Why it's important: The LG group of companies has recently been moving aggressively to become a major auto supplier -- specifically, a supplier to makers of electric cars, including the car seen as a key rival to the Model 3. For LG Display, the move into autos is a significant (and good) move: Contracts with automakers offer more stability (and probably better margins) than consumer products.
Journalists who were offered test-rides in Model 3 prototypes at Tesla's unveiling event last week described a big touchscreen set in the middle of a dashboard that lacked a traditional instrument cluster in front of the driver. It appears that touchscreen system will be provided by LG Display.
It's believed that the Model 3's "gauges" will be projected into the driver's range of vision via a heads-up display. LG may be providing that system as well.
As of Sunday, Tesla had taken 276,000 reservations for the Model 3, suggesting that the Tesla contract will yield a substantial piece of business for LG.
LG is rapidly becoming a key electric-car supplier
Last year, we learned that LG Display is one of several LG companies heavily involved in General Motors' (GM 5.55%) Chevrolet Bolt. Under the banner of the LG Electronics Vehicle Components group, a team of LG companies worked closely with GM engineers to develop key systems in the new electric Chevy.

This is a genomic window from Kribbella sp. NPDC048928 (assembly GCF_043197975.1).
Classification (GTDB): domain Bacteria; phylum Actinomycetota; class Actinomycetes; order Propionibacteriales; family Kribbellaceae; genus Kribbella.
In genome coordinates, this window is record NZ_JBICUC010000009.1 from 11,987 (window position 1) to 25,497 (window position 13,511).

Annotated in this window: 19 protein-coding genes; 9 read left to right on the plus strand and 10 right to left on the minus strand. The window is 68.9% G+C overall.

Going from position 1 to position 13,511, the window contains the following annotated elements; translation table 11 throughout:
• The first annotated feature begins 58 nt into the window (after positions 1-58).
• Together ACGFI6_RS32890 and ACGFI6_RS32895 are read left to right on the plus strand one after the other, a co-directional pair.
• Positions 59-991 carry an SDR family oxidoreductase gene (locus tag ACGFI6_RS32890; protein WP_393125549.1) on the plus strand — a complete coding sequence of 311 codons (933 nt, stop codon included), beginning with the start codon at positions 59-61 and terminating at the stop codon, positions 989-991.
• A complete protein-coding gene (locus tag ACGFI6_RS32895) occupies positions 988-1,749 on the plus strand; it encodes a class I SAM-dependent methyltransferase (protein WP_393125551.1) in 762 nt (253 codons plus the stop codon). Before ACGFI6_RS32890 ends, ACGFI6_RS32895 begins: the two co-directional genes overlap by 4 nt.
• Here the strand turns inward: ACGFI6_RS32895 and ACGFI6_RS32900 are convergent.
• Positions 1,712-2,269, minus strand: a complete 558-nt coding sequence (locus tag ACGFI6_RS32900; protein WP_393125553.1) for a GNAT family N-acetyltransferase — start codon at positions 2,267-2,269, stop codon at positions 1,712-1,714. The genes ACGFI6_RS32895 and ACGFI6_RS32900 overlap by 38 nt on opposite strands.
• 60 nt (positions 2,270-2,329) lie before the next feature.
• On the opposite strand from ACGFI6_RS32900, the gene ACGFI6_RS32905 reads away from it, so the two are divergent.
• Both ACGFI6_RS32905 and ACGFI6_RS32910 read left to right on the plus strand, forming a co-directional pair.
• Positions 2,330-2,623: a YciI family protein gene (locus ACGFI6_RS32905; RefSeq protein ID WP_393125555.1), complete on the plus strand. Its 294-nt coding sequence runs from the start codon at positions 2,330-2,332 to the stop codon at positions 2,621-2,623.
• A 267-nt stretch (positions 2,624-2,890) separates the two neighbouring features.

LG companies are supplying a long list of parts for the Bolt, many of which were developed primarily by the Korean giant. Those parts include much of the Bolt's drivetrain, its battery cells and battery pack, and much of its dashboard, including the instrument cluster and the center console "infotainment" system. LG Electronics said last year that it invested more than $250 million in a Korean factory that will build these components for the Bolt.
LG and GM have worked together for several years. Among other things, LG was the sole supplier of battery cells for the first-generation Chevrolet Volt plug-in hybrid, beating out the then-dominant electric-car battery supplier, Panasonic (PCRFY 2.21%).
LG's big commitment to GM's electric-car project may have been intended to showcase the company's expertise and willingness to work with other manufacturers of electric vehicles. If that helped LG get the attention of longtime Panasonic partner Tesla, it was a smart move.
What's next for LG: LG's move to specialize in supplying parts for electric cars is a well-timed one, given that many automakers are spending big right now in efforts to bring advanced electric vehicles to market. As this business expands, it should help bring stability, better forward visibility, and possibly better margins to LG Display's bottom line.